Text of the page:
German submarine U-147 (1940)

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History
Nazi Germany
Name: U-147
Ordered: 25 September 1939
Builder: Deutsche Werke, Kiel
Yard number: 276
Laid down: 10 April 1940
Launched: 16 November 1940[1]
Commissioned: 11 December 1940[1]
Fate: Sunk by British warships on 2 June 1941[1]
General characteristics
Class and type: IID
Type: Coastal submarine
Displacement:
  • 314 t (309 long tons) surfaced
  • 364 t (358 long tons) submerged
Length:
Beam:
  • 4.92 m (16 ft 2 in) o/a
  • 4.00 m (13 ft 1 in) pressure hull
Height: 8.40 m (27 ft 7 in)
Draught: 3.93 m (12 ft 11 in)
Installed power:
  • 700 PS (510 kW; 690 bhp) (diesels)
  • 410 PS (300 kW; 400 shp) (electric)
Propulsion:
Range:
  • 3,450 nmi (6,390 km; 3,970 mi) at 12 knots (22 km/h; 14 mph) surfaced
  • 56 nmi (104 km; 64 mi) at 4 knots (7.4 km/h; 4.6 mph) submerged
Test depth: 80 m (260 ft)
Complement: 3 officers, 22 men
Armament:
Service record[2][3]
Part of:
Commanders:
Operations:
  • 1st patrol: 22 February - 12 March 1941
  • 2nd patrol: 16 April - 11 May 1941
  • 3rd patrol: 24 May - 2 June 1941
Victories:
  • Two ships sunk (6,145 GRT)
  • One ship damaged (4,996 GRT)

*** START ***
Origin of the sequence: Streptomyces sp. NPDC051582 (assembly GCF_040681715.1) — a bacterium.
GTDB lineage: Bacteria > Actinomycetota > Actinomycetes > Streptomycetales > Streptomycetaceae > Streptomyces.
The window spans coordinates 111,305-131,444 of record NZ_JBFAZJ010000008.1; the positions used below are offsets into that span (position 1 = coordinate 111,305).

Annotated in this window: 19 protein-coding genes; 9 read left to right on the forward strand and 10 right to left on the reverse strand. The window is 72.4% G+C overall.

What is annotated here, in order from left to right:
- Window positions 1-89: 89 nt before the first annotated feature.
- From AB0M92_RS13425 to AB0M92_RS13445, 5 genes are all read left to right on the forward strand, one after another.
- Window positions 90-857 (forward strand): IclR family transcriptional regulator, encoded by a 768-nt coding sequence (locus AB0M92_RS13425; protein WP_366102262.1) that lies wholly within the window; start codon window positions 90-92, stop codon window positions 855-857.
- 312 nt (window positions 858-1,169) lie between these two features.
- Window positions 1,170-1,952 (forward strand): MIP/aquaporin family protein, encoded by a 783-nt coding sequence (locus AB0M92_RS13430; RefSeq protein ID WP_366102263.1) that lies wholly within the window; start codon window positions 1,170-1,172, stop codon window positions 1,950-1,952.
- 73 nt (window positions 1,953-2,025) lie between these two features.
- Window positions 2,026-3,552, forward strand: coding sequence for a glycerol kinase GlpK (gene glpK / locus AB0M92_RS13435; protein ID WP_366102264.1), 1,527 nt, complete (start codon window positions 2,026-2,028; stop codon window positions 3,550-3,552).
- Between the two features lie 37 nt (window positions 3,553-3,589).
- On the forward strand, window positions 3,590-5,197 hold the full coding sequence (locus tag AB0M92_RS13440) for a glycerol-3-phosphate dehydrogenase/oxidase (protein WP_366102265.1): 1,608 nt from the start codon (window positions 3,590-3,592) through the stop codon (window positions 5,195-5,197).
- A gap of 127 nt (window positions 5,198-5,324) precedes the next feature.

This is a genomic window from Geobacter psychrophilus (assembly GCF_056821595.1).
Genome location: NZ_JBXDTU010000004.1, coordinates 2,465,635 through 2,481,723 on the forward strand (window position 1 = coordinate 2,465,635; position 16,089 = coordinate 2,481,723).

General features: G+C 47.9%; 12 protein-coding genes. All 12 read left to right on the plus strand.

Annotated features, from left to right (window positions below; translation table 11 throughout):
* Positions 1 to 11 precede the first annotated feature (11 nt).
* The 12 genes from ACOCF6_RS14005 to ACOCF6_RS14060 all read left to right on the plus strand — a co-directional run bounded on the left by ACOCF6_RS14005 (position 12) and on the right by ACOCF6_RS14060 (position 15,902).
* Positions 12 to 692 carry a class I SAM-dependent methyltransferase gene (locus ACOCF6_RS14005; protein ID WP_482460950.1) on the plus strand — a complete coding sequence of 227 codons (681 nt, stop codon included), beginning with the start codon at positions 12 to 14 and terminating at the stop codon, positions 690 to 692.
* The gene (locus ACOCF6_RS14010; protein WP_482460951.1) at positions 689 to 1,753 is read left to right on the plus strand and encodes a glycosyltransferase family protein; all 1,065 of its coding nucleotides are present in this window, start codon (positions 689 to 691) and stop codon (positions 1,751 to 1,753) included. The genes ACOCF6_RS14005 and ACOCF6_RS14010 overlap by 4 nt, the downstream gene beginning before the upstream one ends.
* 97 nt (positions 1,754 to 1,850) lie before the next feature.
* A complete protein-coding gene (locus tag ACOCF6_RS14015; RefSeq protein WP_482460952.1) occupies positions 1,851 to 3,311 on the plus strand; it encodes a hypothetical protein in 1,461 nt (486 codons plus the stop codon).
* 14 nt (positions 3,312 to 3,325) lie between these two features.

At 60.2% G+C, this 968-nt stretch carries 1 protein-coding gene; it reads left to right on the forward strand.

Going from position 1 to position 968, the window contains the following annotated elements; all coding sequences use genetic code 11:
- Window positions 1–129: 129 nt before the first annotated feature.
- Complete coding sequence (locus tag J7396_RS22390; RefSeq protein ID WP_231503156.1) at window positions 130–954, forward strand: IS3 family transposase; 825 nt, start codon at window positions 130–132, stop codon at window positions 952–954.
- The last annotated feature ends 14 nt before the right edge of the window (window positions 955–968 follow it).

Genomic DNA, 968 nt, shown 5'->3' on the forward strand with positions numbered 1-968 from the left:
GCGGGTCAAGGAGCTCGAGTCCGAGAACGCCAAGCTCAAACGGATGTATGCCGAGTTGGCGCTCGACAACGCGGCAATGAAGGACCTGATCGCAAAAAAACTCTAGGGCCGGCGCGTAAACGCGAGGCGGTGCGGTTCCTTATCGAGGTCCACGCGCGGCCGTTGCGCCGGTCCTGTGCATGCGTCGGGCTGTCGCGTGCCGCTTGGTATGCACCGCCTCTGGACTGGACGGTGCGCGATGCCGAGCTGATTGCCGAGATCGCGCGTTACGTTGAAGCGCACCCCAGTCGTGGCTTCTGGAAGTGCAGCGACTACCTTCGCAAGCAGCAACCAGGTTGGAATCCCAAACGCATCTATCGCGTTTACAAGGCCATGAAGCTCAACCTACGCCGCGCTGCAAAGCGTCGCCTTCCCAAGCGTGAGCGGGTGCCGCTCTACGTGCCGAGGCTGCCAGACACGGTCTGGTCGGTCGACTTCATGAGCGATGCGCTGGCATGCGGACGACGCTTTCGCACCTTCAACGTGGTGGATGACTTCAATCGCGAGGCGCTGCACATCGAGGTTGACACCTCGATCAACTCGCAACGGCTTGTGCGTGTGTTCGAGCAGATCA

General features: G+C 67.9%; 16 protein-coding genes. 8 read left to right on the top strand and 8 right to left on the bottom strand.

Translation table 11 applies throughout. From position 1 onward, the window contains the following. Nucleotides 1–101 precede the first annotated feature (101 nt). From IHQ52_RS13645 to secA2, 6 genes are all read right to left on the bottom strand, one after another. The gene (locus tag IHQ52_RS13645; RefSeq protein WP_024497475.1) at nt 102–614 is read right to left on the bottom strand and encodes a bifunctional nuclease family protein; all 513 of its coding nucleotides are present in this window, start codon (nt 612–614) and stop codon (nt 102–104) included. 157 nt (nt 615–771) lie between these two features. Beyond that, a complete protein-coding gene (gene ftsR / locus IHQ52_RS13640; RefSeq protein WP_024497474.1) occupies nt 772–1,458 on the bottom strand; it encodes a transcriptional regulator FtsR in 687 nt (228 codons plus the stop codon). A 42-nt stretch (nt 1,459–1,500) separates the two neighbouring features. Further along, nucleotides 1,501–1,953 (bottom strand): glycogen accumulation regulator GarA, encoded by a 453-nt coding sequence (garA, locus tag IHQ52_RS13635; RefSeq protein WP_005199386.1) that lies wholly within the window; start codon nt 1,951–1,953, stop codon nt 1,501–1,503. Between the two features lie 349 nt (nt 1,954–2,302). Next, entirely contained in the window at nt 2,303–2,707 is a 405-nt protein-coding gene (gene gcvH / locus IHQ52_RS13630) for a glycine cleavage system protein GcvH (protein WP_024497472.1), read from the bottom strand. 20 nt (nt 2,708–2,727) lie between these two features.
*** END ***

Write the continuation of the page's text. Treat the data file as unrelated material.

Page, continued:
• One ship a total loss (2,491 GRT)

German submarine U-147 was a Type IID U-boat of Nazi Germany's Kriegsmarine during World War II. She was laid down on 10 April 1940 at Deutsche Werke in Kiel as yard number 276, launched on 16 November 1940 and commissioned on 11 December under the command of Kapitänleutnant Reinhard Hardegen.[2]

Design[edit]

German Type IID submarines were enlarged versions of the original Type IIs. U-147 had a displacement of 314 tonnes (309 long tons) when at the surface and 364 tonnes (358 long tons) while submerged. Officially, the standard tonnage was 250 long tons (250 t), however.[4] The U-boat had a total length of 43.97 m (144 ft 3 in), a pressure hull length of 29.80 m (97 ft 9 in), a beam of 4.92 m (16 ft 2 in), a height of 8.40 m (27 ft 7 in), and a draught of 3.93 m (12 ft 11 in). The submarine was powered by two MWM RS 127 S four-stroke, six-cylinder diesel engines of 700 metric horsepower (510 kW; 690 shp) for cruising, two Siemens-Schuckert PG VV 322/36 double-acting electric motors producing a total of 410 metric horsepower (300 kW; 400 shp) for use while submerged. She had two shafts and two 0.85 m (3 ft) propellers. The boat was capable of operating at depths of up to 80–150 metres (260–490 ft).[4]